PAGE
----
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information, the Council voted unanimously to recommend to the Secretary that

the Department not fill these positions until after the permanent Director of

QIE 16 selected.

Mr. Shedd later reported in mid-February at a meeting of

United South and Eastern Tribes that there would be sufficient funds to fill

one branch chief job in mid-May and another in early summer with the remaining

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Elementary and Secondary Education reflecting the Council's position on this

matter.

It should be noted that Secretary Cavazos responded on February 2 to the

Council's January 4 letter by stating that Department Officials do not believe

that the Council has any statutory role for advising on internal management or

personnel 188ues related to DIE or any other office of the Department.

He

noted

the one exception relating to "the Council's role in nominating a

Director of OIE."

In a follow-up letter on February 23, 1989, the Council

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mid-management personnel be selected by the new OIE Director.

In late April and early May, the Acting Director of OIE (who was also an

applicant for the permanent OIE Director position) conducted very hastily

scheduled interviews for the mid-management jobs with one applicant reportedly -6

being told in the morning of an afternoon interview and another applicant

having reported being first telephoned 30 minutes before the interview was

scheduled and held.

Since the Department had waited since Pebruary 14 when

these vacancy announcements had closed, it seemed a little strange to fill

then just prior to what was thought to be the conclusion of the process for

selection of the new OIE Director.

The Council had taken

a position in

January that the OIE mid-management staff should not be selected by an acting

director; that the selection process for the permanent director should be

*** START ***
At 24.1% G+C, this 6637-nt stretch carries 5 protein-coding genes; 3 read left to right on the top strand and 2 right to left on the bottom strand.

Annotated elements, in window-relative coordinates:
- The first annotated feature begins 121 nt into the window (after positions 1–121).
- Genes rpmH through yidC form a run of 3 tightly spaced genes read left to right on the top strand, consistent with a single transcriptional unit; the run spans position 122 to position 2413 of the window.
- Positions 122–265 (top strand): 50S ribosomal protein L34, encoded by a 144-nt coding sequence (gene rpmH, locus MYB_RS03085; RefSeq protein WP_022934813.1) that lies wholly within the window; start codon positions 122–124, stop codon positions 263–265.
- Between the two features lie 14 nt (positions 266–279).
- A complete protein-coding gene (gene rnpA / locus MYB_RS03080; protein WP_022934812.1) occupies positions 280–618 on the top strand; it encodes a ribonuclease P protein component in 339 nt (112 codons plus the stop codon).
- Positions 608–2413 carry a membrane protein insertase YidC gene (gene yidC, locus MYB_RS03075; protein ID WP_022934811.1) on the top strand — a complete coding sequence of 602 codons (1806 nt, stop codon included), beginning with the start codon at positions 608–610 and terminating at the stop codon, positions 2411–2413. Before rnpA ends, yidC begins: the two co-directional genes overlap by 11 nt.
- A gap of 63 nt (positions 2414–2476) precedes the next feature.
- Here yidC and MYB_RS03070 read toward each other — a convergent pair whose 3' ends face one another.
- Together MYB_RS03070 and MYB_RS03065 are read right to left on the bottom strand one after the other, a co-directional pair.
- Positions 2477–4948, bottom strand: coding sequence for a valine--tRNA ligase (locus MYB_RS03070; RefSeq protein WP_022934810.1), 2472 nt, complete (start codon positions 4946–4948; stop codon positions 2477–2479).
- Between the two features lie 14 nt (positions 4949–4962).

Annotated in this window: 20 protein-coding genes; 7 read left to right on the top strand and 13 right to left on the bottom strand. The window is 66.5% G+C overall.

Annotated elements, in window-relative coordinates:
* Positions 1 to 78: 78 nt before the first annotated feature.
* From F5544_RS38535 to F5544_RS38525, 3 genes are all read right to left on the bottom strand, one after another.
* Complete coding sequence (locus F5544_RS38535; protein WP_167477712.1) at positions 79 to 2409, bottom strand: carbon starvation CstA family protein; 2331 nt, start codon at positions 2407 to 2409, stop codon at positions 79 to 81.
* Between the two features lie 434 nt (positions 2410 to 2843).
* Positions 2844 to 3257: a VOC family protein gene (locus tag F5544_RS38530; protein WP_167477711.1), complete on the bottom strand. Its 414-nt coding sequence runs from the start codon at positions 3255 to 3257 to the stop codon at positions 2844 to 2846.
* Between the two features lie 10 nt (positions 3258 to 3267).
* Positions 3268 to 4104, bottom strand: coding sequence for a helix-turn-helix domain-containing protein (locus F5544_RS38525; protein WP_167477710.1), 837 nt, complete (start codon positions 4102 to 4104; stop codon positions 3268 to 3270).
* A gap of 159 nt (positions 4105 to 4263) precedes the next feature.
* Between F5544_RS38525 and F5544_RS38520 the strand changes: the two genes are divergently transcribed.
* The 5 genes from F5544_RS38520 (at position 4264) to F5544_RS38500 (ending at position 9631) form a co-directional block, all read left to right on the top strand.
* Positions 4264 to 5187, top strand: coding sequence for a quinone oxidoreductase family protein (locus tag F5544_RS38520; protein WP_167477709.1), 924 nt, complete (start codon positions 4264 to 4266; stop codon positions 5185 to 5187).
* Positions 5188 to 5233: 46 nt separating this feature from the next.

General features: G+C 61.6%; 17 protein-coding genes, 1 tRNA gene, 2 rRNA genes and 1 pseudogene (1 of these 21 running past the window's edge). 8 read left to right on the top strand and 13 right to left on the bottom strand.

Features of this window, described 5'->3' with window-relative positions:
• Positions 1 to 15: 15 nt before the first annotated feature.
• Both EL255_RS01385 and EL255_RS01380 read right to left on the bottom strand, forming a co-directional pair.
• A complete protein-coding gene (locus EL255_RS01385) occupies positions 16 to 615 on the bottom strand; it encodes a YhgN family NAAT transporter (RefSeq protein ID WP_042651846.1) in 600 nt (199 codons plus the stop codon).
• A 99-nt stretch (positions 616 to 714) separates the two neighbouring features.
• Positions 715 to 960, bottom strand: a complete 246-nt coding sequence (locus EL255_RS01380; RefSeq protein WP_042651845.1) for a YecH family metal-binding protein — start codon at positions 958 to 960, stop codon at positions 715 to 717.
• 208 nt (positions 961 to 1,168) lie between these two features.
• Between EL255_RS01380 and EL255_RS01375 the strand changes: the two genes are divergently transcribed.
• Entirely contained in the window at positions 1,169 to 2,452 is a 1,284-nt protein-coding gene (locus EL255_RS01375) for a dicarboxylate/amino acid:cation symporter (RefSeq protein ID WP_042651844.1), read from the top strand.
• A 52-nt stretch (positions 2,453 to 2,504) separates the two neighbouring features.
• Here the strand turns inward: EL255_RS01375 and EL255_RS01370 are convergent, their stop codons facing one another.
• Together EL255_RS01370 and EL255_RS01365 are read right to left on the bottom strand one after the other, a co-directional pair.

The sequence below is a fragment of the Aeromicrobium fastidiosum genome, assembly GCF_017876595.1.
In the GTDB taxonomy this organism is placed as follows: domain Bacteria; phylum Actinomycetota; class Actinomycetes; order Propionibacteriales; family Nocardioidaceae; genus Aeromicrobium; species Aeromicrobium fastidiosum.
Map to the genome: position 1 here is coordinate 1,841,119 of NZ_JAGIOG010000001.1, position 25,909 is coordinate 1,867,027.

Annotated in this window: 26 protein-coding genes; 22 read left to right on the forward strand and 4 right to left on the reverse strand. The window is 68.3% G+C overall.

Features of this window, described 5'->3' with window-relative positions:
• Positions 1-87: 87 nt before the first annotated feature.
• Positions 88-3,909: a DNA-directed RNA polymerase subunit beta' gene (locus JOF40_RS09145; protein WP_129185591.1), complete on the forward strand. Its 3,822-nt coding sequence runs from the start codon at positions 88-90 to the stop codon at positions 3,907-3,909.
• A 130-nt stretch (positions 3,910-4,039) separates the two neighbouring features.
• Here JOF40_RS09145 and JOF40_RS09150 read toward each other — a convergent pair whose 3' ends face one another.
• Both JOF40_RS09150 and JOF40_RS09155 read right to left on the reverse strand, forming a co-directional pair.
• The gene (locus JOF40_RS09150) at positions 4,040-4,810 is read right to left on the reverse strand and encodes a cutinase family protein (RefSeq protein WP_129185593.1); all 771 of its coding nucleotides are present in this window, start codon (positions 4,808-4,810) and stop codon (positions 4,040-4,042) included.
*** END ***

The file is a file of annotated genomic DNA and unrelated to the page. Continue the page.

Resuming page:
expedited; and that filling these mid-management positions should be the new

director's first order of business.

The Council felt that the best way to get

the Office of Indian Education off to a good start under Indian preference is

to begin by the top staff being selected by the new

director with the

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announced mid-management vacancies, no changes were made in these provisions

in the final director's vacancy announcement.

The vacancy announcement for

the position was posted on February 21, 1989, and closed on March 31, 1989.

The position 18 a Senior Executive Service (SES) position, and the Executive

Resources Board rating panel net on April 19, 1989.

A NACIE Member served on

this panel.

There were initially 25 applications, of which 11 were found by

the Office of Personnel to be at least minimally qualified, 80 the rating

panel scored these 11 applications.

However,

on May 2, the Council

was

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advised that 5 additional timely filed applications had been found, of which 3

were at least minimally qualified and had to be scored by the panel.

Scoring

of these were done by express mailing of copies of the applications and faxing

back of the scores.

Shortly after May 18, 1989, the Office of Personnel

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candidates who were rated highly qualified by the Executive Resources Board

rating panel.

Office of Personnel had previously provided the applications of

three candidates who were rated as best qualified and one candidate who was

found to be SES reinstatement eligible.

The Council moved quickly to schedule

a meeting

Pursuant to

section 5342(b)(6) of Public Law 100-297 and the

provisions of the NACIE Charter, the Council's Search Committee met in closed